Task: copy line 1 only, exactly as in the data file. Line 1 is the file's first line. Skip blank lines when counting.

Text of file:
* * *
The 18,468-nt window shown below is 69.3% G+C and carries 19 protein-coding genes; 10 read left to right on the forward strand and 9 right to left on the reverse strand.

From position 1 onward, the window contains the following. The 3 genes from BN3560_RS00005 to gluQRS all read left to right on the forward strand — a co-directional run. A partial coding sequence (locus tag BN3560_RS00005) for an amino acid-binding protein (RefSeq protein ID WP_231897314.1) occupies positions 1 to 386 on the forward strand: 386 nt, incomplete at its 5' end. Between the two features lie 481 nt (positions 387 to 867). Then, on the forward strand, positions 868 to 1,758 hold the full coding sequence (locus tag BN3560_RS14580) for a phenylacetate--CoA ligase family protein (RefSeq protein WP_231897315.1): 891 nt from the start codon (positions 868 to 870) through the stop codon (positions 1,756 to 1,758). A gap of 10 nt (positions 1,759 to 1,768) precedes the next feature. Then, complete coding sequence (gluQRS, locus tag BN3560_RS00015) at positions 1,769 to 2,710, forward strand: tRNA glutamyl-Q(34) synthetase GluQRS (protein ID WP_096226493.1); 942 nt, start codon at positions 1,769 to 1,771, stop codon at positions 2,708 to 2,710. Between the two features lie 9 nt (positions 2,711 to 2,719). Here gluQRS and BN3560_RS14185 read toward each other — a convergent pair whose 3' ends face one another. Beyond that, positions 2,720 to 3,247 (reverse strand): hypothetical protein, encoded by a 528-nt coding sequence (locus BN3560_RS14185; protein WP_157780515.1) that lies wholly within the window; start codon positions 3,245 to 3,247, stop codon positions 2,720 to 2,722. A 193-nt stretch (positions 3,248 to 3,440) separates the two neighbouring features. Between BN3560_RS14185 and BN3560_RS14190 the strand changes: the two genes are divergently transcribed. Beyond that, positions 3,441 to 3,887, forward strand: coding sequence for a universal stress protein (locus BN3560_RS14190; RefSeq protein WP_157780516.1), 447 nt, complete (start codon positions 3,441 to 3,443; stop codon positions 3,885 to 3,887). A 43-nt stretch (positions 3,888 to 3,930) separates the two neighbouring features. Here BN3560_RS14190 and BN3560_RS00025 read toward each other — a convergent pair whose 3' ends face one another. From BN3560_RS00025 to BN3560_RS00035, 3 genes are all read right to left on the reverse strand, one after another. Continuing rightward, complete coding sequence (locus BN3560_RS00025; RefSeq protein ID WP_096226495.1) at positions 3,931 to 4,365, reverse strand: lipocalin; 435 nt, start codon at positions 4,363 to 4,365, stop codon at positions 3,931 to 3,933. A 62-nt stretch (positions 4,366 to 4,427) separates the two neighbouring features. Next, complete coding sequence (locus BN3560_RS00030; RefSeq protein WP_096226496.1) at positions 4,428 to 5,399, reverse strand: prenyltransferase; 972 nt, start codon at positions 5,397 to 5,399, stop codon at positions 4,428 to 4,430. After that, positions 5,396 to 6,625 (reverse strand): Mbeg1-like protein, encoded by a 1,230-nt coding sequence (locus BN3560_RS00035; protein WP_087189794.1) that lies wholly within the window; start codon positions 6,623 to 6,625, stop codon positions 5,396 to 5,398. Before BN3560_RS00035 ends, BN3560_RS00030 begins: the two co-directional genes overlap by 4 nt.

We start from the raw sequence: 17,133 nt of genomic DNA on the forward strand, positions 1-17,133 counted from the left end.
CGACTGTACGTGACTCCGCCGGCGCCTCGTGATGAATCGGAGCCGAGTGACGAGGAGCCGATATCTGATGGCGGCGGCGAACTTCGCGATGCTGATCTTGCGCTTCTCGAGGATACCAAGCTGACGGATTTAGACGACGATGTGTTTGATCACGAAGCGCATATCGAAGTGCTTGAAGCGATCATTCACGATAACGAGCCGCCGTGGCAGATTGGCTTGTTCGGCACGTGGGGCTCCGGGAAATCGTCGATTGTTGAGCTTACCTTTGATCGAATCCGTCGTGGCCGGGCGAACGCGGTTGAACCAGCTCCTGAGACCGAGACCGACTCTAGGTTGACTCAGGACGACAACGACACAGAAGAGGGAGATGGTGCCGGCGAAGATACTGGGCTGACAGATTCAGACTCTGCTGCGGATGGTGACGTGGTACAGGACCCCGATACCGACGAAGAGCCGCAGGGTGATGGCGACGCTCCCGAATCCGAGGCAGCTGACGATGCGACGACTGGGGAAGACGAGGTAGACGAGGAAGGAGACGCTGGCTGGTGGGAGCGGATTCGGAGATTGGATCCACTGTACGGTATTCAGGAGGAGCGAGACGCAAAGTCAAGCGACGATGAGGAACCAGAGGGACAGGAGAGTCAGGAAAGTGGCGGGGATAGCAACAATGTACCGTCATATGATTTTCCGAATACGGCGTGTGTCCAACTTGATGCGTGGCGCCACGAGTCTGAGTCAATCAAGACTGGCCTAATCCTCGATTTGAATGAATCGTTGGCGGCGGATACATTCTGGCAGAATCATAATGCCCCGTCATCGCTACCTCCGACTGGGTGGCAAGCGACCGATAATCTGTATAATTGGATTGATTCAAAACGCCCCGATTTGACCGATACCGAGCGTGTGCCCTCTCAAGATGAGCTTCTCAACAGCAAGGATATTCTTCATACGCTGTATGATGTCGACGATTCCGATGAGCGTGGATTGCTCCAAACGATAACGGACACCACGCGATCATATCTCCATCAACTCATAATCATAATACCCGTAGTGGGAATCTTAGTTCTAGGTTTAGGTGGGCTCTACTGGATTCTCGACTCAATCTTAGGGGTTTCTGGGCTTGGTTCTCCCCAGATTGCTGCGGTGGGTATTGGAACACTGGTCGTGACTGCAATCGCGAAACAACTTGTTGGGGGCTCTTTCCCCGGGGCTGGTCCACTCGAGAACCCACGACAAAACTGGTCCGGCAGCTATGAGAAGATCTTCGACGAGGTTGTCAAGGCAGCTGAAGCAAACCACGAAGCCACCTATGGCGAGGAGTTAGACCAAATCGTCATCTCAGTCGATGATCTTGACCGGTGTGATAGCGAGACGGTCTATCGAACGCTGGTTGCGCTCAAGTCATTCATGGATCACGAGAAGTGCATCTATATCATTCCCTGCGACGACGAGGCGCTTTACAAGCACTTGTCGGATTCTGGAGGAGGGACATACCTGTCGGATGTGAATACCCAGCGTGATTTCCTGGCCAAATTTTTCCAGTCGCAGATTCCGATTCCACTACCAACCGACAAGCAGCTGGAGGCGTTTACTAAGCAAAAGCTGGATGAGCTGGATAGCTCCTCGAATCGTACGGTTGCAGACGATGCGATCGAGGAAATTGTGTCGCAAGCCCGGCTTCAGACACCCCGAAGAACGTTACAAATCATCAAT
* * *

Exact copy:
The 18,468-nt window shown below is 69.3% G+C and carries 19 protein-coding genes; 10 read left to right on the forward strand and 9 right to left on the reverse strand.